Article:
Faculty Candidate Seminar
Learning to address novel situations through human-robot collaboration
This event is free and open to the publicAdd to Google Calendar
Joint Robotics and CSE Faculty Candidate Seminar
2300 Ford Robotics Building
Zoom link for remote participants
As our expectations for robots’ adaptive capacities grow, it will be increasingly important for them to reason about the novel objects, tasks, and interactions inherent to everyday life. Rather than attempt to pre-train a robot for all potential task variations it may encounter, we can develop more capable and robust robots by assuming they will inevitably encounter situations that they are initially unprepared to address. My work enables a robot to address these novel situations by learning from a human teacher’s domain knowledge of the task, such as the contextual use of an object or tool. Meeting this challenge requires robots to be flexible not only to novelty, but to different forms of novelty and their varying effects on the robot’s task completion. In this talk, I will focus on (1) the implications of novelty, and its various causes, on the robot’s learning goals, (2) methods for structuring its interaction with the human teacher in order to meet those learning goals, and (3) modeling and learning from interaction-derived training data to address novelty.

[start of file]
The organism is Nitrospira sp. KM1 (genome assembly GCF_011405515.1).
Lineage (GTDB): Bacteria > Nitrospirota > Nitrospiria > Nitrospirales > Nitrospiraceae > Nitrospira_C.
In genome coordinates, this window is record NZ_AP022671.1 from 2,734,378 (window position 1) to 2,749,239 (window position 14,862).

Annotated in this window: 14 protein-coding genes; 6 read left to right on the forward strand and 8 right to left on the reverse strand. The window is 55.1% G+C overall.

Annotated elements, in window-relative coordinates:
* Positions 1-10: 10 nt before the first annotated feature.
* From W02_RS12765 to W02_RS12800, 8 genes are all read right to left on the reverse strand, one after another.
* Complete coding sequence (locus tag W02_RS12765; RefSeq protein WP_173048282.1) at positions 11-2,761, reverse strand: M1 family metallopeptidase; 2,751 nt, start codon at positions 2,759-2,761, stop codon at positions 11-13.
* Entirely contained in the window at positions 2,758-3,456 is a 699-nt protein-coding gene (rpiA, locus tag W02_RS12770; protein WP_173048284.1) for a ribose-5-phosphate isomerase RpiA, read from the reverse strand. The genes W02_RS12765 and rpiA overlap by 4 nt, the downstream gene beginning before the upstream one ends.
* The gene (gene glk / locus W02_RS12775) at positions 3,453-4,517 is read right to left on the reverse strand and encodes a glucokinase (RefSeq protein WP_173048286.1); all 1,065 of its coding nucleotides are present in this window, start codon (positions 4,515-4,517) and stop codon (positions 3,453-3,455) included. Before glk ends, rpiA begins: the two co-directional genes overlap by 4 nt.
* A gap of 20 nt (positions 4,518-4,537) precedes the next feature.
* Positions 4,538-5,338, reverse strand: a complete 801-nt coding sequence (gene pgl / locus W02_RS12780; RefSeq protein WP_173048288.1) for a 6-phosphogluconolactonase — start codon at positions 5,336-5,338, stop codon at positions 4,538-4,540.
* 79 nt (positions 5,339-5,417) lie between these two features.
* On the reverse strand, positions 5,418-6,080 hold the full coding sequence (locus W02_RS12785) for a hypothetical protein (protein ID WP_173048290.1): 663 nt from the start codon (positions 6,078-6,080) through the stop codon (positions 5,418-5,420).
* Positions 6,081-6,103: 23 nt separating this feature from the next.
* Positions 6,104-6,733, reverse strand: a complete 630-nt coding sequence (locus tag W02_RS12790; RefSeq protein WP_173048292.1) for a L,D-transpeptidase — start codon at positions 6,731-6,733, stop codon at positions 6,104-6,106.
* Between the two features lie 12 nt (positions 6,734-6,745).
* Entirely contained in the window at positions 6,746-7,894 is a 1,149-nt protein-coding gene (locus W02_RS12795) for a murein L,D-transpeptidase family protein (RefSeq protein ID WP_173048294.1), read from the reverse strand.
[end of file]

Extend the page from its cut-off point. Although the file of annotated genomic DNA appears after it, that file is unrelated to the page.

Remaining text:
Dr. Tesca Fitzgerald is a Postdoctoral Fellow in the Robotics Institute at Carnegie Mellon University. Her research is centered around interactive robot learning, with the aim of developing robots that are adaptive, robust, and collaborative when faced with novel situations. Before joining Carnegie Mellon, Dr. Fitzgerald received her PhD in Computer Science at Georgia Tech and completed her B.Sc at Portland State University. She is an NSF Graduate Research Fellow (2014), Microsoft Graduate Women Scholar (2014), and IBM Ph.D. Fellow (2017).